Strong Drink and Sea Duty
I served in the Navy from 1974-78, got out and began civilian life at age 21. Back in ’74, the navy was still adhering to the tradition of hard drinking. They called it ‘steaming,’ and there was no stigma attached to getting loaded, as long as you could make it to quarters in the morning. The berthing compartment on a ship at the pier was fun after midnight. The drunks would come rolling in, collapse on a rack (theirs or another), and pass out. It was a rare night when one or more wouldn’t toss his liquor all over the deck.
Some of you may recall when it was common for the Officer of the Deck to disappear when drunken enlisted men were brought aboard so that he didn’t ‘see’ them. This saved my skin a few times. You may also remember when an aspirin bottle was taped to the bulkhead outside sick bay for the drunks to grab a couple the next morning on their way to quarters. I suppose they have Advil now.
I was often a duty driver. On those nights I’d be dispatched to rescue shipmates who’d gotten so drunk they passed out somewhere—in San Diego, Pearl Harbor, Subic Bay—any port you could think of. Local police departments would just show me where the guy was; usually in a cell with some others, and I’d put him into the bed of our pickup truck for a bumpy ride back home. The duty corpsman would check for a pulse, and that would be that.
There were also a lot of stoners back then. Some of them smoked underway. I remember guys on watch being so stoned they couldn’t see straight. I knew men who would drop acid and stumble around for hours, wandering compartments like zombies.
Here are some highlights from my own little volume:
1. New Year’s Eve of 1974, I got blind drunk at the EM club at 32nd Street, San Diego, and couldn’t find my way back to a ship at pier three, which was not very far off. We were breasted out of the Gompers and I had to cross another destroyer to get to mine. There was a large zig-zag ladder on the pier. The challenge of that was too much for me, and I fell asleep below one of the flights. Somebody woke me up later and I shambled up the steps. I managed to cross the Gompers, but the ramp to the next ship was too steep and I went sliding down it like a man skiing a mountain, ending up in the ship’s Christmas tree. I snapped the tree in two, got covered in tinsel and broken lights, and was lucky when the LTJG on watch let me go. I had the first watch the next morning and boy was I sick.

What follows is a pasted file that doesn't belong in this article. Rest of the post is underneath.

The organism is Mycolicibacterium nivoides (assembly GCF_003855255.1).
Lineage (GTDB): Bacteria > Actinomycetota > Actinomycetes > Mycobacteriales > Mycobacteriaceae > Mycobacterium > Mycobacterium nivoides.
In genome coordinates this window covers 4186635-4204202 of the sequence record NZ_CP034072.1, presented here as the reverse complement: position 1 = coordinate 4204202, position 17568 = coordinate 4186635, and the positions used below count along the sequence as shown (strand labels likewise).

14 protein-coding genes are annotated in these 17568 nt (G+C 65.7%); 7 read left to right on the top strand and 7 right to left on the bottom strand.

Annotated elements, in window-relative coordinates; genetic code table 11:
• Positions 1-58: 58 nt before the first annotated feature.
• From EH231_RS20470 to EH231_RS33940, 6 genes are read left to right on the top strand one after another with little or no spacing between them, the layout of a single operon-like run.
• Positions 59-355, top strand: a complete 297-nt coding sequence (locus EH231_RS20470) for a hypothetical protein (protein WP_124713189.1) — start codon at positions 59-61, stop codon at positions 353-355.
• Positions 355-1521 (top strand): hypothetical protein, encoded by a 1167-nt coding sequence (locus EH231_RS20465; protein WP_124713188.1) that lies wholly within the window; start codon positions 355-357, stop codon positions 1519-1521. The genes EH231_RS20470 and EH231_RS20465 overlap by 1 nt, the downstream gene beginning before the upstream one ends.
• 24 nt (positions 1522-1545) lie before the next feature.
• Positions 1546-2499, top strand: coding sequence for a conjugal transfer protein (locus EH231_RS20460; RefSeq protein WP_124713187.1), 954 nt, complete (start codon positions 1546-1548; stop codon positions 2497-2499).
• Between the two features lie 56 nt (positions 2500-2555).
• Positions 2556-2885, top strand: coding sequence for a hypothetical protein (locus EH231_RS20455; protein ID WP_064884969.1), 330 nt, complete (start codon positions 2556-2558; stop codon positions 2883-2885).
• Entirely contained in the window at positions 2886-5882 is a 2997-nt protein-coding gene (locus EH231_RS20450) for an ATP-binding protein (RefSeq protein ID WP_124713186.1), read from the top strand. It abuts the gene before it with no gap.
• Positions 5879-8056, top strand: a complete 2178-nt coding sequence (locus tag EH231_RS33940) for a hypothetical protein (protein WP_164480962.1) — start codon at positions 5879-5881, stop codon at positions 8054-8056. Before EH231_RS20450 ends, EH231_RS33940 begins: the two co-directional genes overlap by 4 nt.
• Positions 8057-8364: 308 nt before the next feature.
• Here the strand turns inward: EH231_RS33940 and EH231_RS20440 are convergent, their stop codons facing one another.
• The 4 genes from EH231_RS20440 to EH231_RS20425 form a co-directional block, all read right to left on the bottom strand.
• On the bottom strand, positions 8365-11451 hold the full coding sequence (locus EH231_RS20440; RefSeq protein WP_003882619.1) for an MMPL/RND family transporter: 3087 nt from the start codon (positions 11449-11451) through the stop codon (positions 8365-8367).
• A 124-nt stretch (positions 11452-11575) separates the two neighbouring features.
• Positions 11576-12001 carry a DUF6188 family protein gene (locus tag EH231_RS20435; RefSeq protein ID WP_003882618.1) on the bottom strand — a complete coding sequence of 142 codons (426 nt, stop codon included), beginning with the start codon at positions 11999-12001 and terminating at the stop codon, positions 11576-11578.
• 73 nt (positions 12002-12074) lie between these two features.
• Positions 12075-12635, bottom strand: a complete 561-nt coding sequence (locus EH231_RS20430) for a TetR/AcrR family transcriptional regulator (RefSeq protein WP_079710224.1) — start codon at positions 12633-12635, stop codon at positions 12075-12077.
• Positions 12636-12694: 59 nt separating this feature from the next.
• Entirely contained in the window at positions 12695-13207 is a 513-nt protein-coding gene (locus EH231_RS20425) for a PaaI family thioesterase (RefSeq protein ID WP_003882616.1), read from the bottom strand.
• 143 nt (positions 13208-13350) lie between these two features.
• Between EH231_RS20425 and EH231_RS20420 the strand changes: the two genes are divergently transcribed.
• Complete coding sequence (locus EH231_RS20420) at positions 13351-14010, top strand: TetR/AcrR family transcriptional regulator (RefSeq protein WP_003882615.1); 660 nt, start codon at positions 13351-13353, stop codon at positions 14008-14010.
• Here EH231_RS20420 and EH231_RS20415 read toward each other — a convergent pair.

2. One night I went out into East San Diego, got some pizza, and drank two pitchers of Schlitz Dark—maybe more. On the way home, I got a hamburger at a Jack-in-the-Box. I decided to toss the tomato, cheese, and lettuce out the window of my car. Problem was, the window was shut, so I rode home with that and the sauce running down the window and door. Back at 32nd Street, I discovered I really had to take a leak. It seemed like miles to the pier, so I just parked my car and went wee-wee against the wheel of a van. In the midst of this effort, I looked up and saw, not a foot away, the face of a shore patrolman, gazing serenely at me through the side window. He rolled down the glass and said: “If you can get to your ship before we do, you’re home free.” I never ran so fast in my life.
3. Hong Kong; Australia; Manila; Anchorage; various places in Japan, and every port on the West Coast of America. The same story, right down to the hangover. And I wasn’t considered a hard drinker. All these episodes occurred before I was 21.